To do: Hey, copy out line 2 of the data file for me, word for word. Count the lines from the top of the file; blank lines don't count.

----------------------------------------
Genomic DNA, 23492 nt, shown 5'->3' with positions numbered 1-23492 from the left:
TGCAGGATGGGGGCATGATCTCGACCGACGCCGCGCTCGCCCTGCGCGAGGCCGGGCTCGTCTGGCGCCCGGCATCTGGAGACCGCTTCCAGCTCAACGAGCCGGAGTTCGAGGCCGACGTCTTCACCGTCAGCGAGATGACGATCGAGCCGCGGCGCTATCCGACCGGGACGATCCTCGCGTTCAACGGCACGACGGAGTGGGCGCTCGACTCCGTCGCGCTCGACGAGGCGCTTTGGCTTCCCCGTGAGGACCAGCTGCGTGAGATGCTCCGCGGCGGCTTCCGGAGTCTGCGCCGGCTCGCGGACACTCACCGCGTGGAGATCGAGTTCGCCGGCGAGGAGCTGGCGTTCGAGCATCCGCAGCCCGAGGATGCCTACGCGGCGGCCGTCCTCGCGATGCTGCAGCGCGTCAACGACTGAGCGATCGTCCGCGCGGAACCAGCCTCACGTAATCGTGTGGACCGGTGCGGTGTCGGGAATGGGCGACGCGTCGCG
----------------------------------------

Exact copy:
TGCAGGATGGGGGCATGATCTCGACCGACGCCGCGCTCGCCCTGCGCGAGGCCGGGCTCGTCTGGCGCCCGGCATCTGGAGACCGCTTCCAGCTCAACGAGCCGGAGTTCGAGGCCGACGTCTTCACCGTCAGCGAGATGACGATCGAGCCGCGGCGCTATCCGACCGGGACGATCCTCGCGTTCAACGGCACGACGGAGTGGGCGCTCGACTCCGTCGCGCTCGACGAGGCGCTTTGGCTTCCCCGTGAGGACCAGCTGCGTGAGATGCTCCGCGGCGGCTTCCGGAGTCTGCGCCGGCTCGCGGACACTCACCGCGTGGAGATCGAGTTCGCCGGCGAGGAGCTGGCGTTCGAGCATCCGCAGCCCGAGGATGCCTACGCGGCGGCCGTCCTCGCGATGCTGCAGCGCGTCAACGACTGAGCGATCGTCCGCGCGGAACCAGCCTCACGTAATCGTGTGGACCGGTGCGGTGTCGGGAATGGGCGACGCGTCGCG